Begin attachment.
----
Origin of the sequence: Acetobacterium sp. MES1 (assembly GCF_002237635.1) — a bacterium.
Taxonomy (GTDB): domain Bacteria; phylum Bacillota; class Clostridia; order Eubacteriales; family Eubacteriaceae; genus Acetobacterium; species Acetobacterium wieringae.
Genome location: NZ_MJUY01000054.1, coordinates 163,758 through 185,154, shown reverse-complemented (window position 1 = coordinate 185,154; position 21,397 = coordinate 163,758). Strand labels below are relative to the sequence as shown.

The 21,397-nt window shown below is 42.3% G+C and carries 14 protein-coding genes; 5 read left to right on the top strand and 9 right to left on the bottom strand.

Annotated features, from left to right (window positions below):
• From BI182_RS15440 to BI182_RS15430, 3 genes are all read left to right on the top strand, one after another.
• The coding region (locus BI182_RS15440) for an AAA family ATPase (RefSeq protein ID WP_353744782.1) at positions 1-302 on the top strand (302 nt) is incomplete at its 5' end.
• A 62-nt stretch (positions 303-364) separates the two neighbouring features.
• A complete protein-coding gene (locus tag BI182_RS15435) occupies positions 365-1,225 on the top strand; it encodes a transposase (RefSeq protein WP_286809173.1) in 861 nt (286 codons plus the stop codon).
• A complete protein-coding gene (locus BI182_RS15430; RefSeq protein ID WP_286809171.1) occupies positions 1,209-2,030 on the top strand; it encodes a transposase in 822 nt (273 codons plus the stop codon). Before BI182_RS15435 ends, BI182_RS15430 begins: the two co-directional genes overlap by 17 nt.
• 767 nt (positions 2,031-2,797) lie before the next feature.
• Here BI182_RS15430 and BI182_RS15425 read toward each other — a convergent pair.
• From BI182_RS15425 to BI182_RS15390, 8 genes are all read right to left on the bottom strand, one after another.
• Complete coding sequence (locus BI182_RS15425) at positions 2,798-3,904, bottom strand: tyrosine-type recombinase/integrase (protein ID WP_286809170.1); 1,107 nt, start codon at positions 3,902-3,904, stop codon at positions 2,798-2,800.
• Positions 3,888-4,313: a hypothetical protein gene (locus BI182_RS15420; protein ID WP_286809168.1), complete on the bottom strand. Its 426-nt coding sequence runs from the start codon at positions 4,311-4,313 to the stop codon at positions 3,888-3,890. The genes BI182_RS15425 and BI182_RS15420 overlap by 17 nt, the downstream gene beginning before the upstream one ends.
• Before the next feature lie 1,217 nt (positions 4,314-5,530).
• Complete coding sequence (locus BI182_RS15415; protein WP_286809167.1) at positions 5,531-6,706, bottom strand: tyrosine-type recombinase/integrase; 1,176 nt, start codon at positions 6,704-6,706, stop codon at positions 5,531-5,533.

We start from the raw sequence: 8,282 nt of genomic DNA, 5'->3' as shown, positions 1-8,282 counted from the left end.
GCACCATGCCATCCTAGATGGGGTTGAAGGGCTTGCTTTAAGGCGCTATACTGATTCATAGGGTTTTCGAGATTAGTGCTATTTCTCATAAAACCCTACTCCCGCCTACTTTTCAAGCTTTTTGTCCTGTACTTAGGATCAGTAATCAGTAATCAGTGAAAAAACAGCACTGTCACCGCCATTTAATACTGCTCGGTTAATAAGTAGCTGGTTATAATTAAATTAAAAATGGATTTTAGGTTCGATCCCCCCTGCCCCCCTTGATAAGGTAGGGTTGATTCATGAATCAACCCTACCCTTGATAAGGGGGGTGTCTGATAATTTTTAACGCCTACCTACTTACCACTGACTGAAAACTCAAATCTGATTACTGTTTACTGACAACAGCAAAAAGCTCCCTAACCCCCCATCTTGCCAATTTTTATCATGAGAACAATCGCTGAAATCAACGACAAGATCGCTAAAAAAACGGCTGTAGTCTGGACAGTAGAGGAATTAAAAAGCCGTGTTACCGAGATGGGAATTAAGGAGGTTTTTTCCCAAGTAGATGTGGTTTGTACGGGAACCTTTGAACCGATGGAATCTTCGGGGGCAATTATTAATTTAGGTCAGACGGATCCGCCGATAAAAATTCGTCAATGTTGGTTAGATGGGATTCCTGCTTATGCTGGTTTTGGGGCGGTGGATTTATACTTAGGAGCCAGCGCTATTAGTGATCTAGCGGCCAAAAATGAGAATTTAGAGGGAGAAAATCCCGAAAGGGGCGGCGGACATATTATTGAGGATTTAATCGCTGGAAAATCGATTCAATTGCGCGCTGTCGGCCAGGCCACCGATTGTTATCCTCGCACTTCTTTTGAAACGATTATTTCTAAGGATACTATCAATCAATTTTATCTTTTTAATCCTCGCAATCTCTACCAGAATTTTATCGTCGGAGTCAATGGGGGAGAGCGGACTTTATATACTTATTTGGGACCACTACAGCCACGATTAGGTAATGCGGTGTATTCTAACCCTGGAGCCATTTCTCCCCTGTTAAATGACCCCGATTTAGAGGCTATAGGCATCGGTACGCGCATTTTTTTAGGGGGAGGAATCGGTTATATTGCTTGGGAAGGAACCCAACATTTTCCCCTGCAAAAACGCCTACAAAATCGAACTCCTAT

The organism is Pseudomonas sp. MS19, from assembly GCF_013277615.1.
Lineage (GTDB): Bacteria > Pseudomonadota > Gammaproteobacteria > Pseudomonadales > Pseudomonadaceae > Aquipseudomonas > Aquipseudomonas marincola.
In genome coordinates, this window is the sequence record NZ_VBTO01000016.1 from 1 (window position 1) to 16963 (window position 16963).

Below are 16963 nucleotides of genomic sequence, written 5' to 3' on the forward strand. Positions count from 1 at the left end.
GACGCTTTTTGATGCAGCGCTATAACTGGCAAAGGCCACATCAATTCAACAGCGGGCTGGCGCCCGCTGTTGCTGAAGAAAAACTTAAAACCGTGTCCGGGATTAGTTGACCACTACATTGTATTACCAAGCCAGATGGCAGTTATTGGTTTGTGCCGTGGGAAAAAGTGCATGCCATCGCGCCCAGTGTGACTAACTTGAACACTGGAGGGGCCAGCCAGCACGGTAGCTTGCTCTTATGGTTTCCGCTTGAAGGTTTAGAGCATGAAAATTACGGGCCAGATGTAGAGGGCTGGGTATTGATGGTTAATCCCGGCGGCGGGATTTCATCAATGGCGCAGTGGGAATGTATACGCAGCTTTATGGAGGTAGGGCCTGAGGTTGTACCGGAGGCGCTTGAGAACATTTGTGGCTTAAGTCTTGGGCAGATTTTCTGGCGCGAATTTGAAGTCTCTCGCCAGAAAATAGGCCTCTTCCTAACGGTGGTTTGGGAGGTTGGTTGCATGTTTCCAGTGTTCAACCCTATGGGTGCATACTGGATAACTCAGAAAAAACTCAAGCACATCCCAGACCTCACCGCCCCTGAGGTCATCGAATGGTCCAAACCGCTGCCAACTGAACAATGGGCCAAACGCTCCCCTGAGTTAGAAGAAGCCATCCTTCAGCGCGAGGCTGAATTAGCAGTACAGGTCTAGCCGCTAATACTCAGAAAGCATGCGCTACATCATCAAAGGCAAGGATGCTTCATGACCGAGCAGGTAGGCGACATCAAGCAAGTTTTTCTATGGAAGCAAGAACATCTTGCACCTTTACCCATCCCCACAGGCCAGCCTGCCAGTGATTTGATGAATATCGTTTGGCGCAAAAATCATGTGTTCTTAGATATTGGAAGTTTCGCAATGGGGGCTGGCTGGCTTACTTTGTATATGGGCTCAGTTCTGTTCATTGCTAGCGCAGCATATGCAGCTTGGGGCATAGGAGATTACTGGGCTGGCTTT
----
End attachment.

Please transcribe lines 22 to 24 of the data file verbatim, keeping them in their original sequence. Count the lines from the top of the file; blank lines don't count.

In genome coordinates, this window is the sequence record NZ_VBTO01000016.1 from 1 (window position 1) to 16963 (window position 16963).

Below are 16963 nucleotides of genomic sequence, written 5' to 3' on the forward strand. Positions count from 1 at the left end.
GACGCTTTTTGATGCAGCGCTATAACTGGCAAAGGCCACATCAATTCAACAGCGGGCTGGCGCCCGCTGTTGCTGAAGAAAAACTTAAAACCGTGTCCGGGATTAGTTGACCACTACATTGTATTACCAAGCCAGATGGCAGTTATTGGTTTGTGCCGTGGGAAAAAGTGCATGCCATCGCGCCCAGTGTGACTAACTTGAACACTGGAGGGGCCAGCCAGCACGGTAGCTTGCTCTTATGGTTTCCGCTTGAAGGTTTAGAGCATGAAAATTACGGGCCAGATGTAGAGGGCTGGGTATTGATGGTTAATCCCGGCGGCGGGATTTCATCAATGGCGCAGTGGGAATGTATACGCAGCTTTATGGAGGTAGGGCCTGAGGTTGTACCGGAGGCGCTTGAGAACATTTGTGGCTTAAGTCTTGGGCAGATTTTCTGGCGCGAATTTGAAGTCTCTCGCCAGAAAATAGGCCTCTTCCTAACGGTGGTTTGGGAGGTTGGTTGCATGTTTCCAGTGTTCAACCCTATGGGTGCATACTGGATAACTCAGAAAAAACTCAAGCACATCCCAGACCTCACCGCCCCTGAGGTCATCGAATGGTCCAAACCGCTGCCAACTGAACAATGGGCCAAACGCTCCCCTGAGTTAGAAGAAGCCATCCTTCAGCGCGAGGCTGAATTAGCAGTACAGGTCTAGCCGCTAATACTCAGAAAGCATGCGCTACATCATCAAAGGCAAGGATGCTTCATGACCGAGCAGGTAGGCGACATCAAGCAAGTTTTTCTATGGAAGCAAGAACATCTTGCACCTTTACCCATCCCCACAGGCCAGCCTGCCAGTGATTTGATGAATATCGTTTGGCGCAAAAATCATGTGTTCTTAGATATTGGAAGTTTCGCAATGGGGGCTGGCTGGCTTACTTTGTATATGGGCTCAGTTCTGTTCATTGCTAGCGCAGCATATGCAGCTTGGGGCATAGGAGATTACTGGGCTGGCTTT